If you’re an avid boater, then you know that it can be an expensive hobby. Not only do boats costs tens of thousands of dollars, but you also have to consider all of the equipment costs too.
For some people, paying out wads of wash for accessories is a pill too difficult to swallow, and they look for savings wherever they can, choosing cheap equipment over more expensive. But is that a good idea?
When it comes to boating, it makes sense to buy quality instead of saving money. Frugality isn’t always about spending as little as possible. It’s about keeping your money for the stuff that you really need while minimising all your unnecessary expenses.
And when it comes to boating, some things are definitely worth spending money on. It could be the difference between life and death.
Buy A Decent Flashlight
All boaters should carry a flashlight on board. You never know when the power supply to your boat might fail, and you find yourself rummaging around in the cabin for supplies while you await rescue.
Flashlights, however, come in a variety of qualities and sea-worthiness. Some flashlights are excellent, use the most modern form of batteries, last for hours, and are incredibly bright. Others, however, have about the same quality as Christmas cracker toys.
If you’re traveling out on open water, it’s worth getting a sealed and water-resistant flashlight, just in case you need to use it on deck in a storm. Some companies offer fully waterproof LED flashlights you can recharge – no mucking about with AA batteries.
Buy High-Quality Anchors And Line
Anchors and line are other examples where the cheapest isn’t always best. You would think that the quality of something you dump over the side of your boat and drag along the riverbed or seafloor wouldn’t matter much. But as it turns out, it does. Cheap anchor systems can break easily, inadvertently casting you adrift. What’s more, replacing broken anchors is expensive – they should last for the lifetime of the boat.
Ideally, you want an anchor with enough rode for the deepest water you sail in. And you want something PVC-coated that will stand the test of time, even if you use it in saltwater. Replacing a cheap anchor every couple of years is much more expensive than buying a quality one once.
Don’t Skimp On Manual Bailers
If your bilge pump fails, you’re in big trouble, especially if you’re taking on water. A manual bailer, therefore, is vital for keeping you afloat in some situations. Most boat owners will never have to use it. But if you do find yourself in a sticky situation, a high-quality hand-operated system can help a lot.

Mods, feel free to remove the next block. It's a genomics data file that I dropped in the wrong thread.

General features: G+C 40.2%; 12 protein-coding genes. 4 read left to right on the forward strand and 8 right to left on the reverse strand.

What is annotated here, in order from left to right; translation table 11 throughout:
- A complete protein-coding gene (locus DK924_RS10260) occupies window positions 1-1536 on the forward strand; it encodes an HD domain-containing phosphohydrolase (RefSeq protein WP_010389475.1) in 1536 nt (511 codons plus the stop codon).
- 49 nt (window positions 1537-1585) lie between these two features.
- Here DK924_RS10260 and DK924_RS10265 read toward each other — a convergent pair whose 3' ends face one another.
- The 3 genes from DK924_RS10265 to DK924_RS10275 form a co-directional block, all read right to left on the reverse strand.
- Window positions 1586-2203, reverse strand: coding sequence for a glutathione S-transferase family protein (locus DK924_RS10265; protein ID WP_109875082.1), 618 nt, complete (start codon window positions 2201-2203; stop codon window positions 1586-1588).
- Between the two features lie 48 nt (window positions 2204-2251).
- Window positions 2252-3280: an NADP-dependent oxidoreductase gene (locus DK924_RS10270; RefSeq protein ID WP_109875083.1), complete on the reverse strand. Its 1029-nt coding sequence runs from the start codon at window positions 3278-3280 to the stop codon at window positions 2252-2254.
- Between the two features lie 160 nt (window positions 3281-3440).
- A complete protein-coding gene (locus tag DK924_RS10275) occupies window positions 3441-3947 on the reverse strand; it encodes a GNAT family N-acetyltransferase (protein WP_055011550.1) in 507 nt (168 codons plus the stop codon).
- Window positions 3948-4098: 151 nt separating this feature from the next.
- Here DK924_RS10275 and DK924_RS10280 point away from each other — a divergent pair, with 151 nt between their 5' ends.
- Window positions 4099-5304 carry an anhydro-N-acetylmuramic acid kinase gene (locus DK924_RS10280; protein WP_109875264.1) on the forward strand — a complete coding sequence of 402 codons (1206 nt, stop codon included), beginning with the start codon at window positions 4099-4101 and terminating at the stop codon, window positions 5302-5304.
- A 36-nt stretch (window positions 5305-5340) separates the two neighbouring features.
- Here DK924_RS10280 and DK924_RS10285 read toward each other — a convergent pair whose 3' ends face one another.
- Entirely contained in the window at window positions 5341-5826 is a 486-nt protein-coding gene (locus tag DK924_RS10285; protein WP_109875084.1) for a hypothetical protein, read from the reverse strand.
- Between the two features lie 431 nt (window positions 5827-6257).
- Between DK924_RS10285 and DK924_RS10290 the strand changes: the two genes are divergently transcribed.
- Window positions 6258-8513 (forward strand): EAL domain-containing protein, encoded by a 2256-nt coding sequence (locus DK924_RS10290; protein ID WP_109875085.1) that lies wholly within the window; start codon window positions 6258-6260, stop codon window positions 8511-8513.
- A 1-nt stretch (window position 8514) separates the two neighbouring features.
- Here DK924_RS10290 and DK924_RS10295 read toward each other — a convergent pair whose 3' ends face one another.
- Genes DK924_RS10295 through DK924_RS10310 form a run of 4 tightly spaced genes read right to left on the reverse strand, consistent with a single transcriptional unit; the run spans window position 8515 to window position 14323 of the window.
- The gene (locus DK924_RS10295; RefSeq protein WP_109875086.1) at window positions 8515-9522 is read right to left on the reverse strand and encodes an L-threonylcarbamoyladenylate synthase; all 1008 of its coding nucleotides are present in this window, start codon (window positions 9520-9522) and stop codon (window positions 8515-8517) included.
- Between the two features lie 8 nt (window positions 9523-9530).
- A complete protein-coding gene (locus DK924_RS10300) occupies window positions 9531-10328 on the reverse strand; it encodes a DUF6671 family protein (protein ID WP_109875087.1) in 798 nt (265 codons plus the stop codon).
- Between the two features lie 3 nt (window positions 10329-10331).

Top manual bailers can help you slurp more than 13 gallons of water from the deck per minute, putting them on a par with some powered versions. When your boat (and life) are on the line, you need something that is both reliable and heavy-duty to get you out of a sticky situation.
Use Quality Aluminium Paddles
If you own a small boat, it’s a good idea to take paddles with you. You never know when your engine might fail, and you don’t want to be up the creek without the proverbial.
High-quality aluminium paddles are the way to go. Sure, you can get cheaper varieties, but when you’re stuck on open water, you want something that is both lightweight and durable. Heavy wooden oars will wear you out. And cheap plastic could break at any moment.
Choose A Decent Flare Gun
If you get into trouble on open water, you need some way of letting people know where you are and that you need help. Having a flare gun on board is, therefore, a good idea. With a flare gun, you can attract the attention of search and rescue.
Flare guns, however, come in a variety of quality levels. Ideally, you’ll want a flare gun that meets Australian Coast Guard standards, not some cheap knock off from an East Asian country. A flare gun might seem inexpensive, but that’s no good if you desperately need help and it doesn’t do its job.
Grab A Professional GPS System
Think you can get away with using your phone’s map app while out on the open ocean? Think again. Maritime electronics needs to be robust, durable, and highly sensitive so that you can find your way back to dock.
When it comes to GPS equipment, skimping on price is a recipe for disaster.